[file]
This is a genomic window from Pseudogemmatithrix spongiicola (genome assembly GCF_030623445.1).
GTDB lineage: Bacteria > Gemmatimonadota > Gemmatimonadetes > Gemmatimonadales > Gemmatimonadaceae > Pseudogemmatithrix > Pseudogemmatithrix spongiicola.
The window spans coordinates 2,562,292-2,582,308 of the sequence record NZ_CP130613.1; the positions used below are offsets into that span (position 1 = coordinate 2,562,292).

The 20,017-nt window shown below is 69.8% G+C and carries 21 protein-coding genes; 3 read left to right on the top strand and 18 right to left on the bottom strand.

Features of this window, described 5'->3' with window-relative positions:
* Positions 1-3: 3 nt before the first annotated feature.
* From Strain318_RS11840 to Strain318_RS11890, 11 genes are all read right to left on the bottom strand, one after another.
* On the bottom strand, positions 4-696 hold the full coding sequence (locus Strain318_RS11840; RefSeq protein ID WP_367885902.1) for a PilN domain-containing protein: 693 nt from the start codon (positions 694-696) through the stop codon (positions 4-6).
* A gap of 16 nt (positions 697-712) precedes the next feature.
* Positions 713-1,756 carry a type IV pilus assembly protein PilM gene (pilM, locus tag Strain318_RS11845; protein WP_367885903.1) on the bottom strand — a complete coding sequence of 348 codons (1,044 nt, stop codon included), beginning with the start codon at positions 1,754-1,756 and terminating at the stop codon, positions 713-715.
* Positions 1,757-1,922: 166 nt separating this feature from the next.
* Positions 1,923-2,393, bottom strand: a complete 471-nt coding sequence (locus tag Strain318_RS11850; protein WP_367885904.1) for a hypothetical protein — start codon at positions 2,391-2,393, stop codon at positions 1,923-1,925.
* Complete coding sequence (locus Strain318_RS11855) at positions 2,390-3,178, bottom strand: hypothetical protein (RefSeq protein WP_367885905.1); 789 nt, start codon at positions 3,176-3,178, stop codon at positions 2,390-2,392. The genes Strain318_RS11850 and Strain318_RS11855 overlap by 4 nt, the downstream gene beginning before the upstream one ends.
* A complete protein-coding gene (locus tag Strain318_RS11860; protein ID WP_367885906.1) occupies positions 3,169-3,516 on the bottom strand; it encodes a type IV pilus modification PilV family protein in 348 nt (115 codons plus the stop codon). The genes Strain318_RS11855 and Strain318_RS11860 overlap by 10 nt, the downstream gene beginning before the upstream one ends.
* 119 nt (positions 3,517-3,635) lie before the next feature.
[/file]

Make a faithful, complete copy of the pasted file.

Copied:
This is a genomic window from Pseudogemmatithrix spongiicola (genome assembly GCF_030623445.1).
GTDB lineage: Bacteria > Gemmatimonadota > Gemmatimonadetes > Gemmatimonadales > Gemmatimonadaceae > Pseudogemmatithrix > Pseudogemmatithrix spongiicola.
The window spans coordinates 2,562,292-2,582,308 of the sequence record NZ_CP130613.1; the positions used below are offsets into that span (position 1 = coordinate 2,562,292).

The 20,017-nt window shown below is 69.8% G+C and carries 21 protein-coding genes; 3 read left to right on the top strand and 18 right to left on the bottom strand.

Features of this window, described 5'->3' with window-relative positions:
* Positions 1-3: 3 nt before the first annotated feature.
* From Strain318_RS11840 to Strain318_RS11890, 11 genes are all read right to left on the bottom strand, one after another.
* On the bottom strand, positions 4-696 hold the full coding sequence (locus Strain318_RS11840; RefSeq protein ID WP_367885902.1) for a PilN domain-containing protein: 693 nt from the start codon (positions 694-696) through the stop codon (positions 4-6).
* A gap of 16 nt (positions 697-712) precedes the next feature.
* Positions 713-1,756 carry a type IV pilus assembly protein PilM gene (pilM, locus tag Strain318_RS11845; protein WP_367885903.1) on the bottom strand — a complete coding sequence of 348 codons (1,044 nt, stop codon included), beginning with the start codon at positions 1,754-1,756 and terminating at the stop codon, positions 713-715.
* Positions 1,757-1,922: 166 nt separating this feature from the next.
* Positions 1,923-2,393, bottom strand: a complete 471-nt coding sequence (locus tag Strain318_RS11850; protein WP_367885904.1) for a hypothetical protein — start codon at positions 2,391-2,393, stop codon at positions 1,923-1,925.
* Complete coding sequence (locus Strain318_RS11855) at positions 2,390-3,178, bottom strand: hypothetical protein (RefSeq protein WP_367885905.1); 789 nt, start codon at positions 3,176-3,178, stop codon at positions 2,390-2,392. The genes Strain318_RS11850 and Strain318_RS11855 overlap by 4 nt, the downstream gene beginning before the upstream one ends.
* A complete protein-coding gene (locus tag Strain318_RS11860; protein ID WP_367885906.1) occupies positions 3,169-3,516 on the bottom strand; it encodes a type IV pilus modification PilV family protein in 348 nt (115 codons plus the stop codon). The genes Strain318_RS11855 and Strain318_RS11860 overlap by 10 nt, the downstream gene beginning before the upstream one ends.
* 119 nt (positions 3,517-3,635) lie before the next feature.